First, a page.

Hence, while in most continental European countries the first party needs to participate in broad coalition government and convince a number of partners on the credibility of its program, a real obstacle for radical parties, Syriza under Greece’s current electoral system only needed to secure the first position (and following the elections the support of the small and unpredictable Independent Greeks party of the populist right).

Similarly, Greece is the only country in the Eurozone where the economic recession triggered a political crisis, marked by governmental instability, electoral rise of the far right and mass MP defections. A unique feature of the Greek political system since the beginning of the recession in 2009 is the high number of MP defections who crossed the floor. In our study we found that the period between 2010-2012 approximately 75 MPs defected; since then this number has increased.

It is worth remembering that Syriza is a broad church, ranging from radical Marxists to social democrats with radically different policy preferences in dealing with the crisis. Within such a highly volatile political context, it becomes impossible for Syriza to maintain the loyalty of all its MPs in the long term, especially if they have to make painful concessions in the negotiations regarding debt restructuring. A wave of defections, similar to that experienced by all governing parties in the past three years will weaken Syriza’s negotiating power and will disappoint domestic and international sympathizers.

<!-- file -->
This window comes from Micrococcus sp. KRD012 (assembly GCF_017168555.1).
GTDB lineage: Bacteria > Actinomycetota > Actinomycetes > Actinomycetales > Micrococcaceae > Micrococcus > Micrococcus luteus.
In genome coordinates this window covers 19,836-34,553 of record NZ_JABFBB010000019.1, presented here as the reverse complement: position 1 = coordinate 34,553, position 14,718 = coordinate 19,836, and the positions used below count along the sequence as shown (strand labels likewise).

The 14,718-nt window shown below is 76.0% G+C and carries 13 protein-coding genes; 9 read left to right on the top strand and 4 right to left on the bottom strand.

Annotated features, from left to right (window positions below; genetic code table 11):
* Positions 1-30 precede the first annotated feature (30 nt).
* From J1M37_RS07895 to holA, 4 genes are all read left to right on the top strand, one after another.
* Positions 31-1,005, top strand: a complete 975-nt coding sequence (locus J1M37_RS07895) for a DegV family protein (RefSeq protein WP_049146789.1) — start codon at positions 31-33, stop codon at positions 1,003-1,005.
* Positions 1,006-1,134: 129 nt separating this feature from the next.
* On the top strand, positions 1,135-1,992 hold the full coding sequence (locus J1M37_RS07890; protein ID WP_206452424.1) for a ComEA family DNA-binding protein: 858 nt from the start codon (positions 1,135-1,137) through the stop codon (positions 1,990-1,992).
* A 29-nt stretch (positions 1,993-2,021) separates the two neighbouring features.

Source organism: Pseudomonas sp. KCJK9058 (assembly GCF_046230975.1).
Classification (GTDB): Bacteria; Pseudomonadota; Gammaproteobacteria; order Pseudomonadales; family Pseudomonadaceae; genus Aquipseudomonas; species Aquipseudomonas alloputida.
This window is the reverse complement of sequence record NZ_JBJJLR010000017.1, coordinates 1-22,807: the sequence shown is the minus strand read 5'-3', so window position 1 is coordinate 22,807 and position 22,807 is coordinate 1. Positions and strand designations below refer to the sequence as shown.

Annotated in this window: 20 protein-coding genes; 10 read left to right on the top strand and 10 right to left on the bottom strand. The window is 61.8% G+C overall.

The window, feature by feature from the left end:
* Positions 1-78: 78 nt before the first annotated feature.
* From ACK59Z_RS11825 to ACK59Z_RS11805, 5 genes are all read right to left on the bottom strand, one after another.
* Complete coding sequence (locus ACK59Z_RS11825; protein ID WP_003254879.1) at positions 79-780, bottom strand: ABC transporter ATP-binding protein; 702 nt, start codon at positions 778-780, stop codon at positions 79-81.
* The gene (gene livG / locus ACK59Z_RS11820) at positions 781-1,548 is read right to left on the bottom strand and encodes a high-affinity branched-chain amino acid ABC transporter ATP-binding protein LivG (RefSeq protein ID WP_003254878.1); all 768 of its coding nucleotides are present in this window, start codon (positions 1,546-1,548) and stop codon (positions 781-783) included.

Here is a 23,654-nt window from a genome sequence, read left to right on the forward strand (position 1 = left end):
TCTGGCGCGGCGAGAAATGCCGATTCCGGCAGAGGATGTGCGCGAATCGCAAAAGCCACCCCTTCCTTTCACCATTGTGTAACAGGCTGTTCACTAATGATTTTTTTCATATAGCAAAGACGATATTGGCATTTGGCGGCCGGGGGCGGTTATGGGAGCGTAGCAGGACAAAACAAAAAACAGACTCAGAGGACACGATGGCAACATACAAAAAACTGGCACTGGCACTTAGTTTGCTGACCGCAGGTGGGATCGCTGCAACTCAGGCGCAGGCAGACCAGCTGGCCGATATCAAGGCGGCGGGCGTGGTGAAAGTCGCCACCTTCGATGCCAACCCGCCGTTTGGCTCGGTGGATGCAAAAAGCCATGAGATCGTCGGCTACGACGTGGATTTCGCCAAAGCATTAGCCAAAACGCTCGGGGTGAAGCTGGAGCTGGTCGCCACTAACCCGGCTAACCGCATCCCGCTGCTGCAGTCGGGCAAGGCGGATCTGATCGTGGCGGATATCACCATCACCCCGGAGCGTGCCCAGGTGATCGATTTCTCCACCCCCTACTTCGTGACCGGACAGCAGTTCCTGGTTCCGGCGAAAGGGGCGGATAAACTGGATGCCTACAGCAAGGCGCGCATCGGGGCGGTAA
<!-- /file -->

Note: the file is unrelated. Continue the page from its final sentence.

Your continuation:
Finally, another reason why the Syriza experiment may prove difficult to bear fruit elsewhere is related to the idiosyncratic structure of the party itself. In sharp contrast to Podemos, which emerged from a loose grassroots social movement, Syriza participated in the parliament even before the crisis, even though as a party with minimal electoral support. Hence, power structures were already present, while it could also draw on experienced mainstream politicians.

In fact, Syriza was very effective in attracting a number of influential MPs from the dominant socialist party (PASOK) that crumbled after the mismanagement of the crisis. In that respect, it is difficult to draw parallels between the Syriza and Podemos; even at the leadership level Mr. Tsipras has more than fifteen years of professional political experience climbing fast the ranks of party politics, while Mr. Iglesias is a newcomer in professional politics propagating his distrust to established politicians.

For all these reasons it may prove difficult for the electoral success of the Greek radical left to spill over to other European countries. Europe’s radical left will have to go through a harsh winter before its ‘Greek spring.’ More importantly, punishing Syriza to prevent the rise of Podemos will add another catastrophic decision in the management of Europe’s debt crisis. Instead the humanitarian crisis in Greece should be dealt on its own right taking into consideration Greece’s particularities.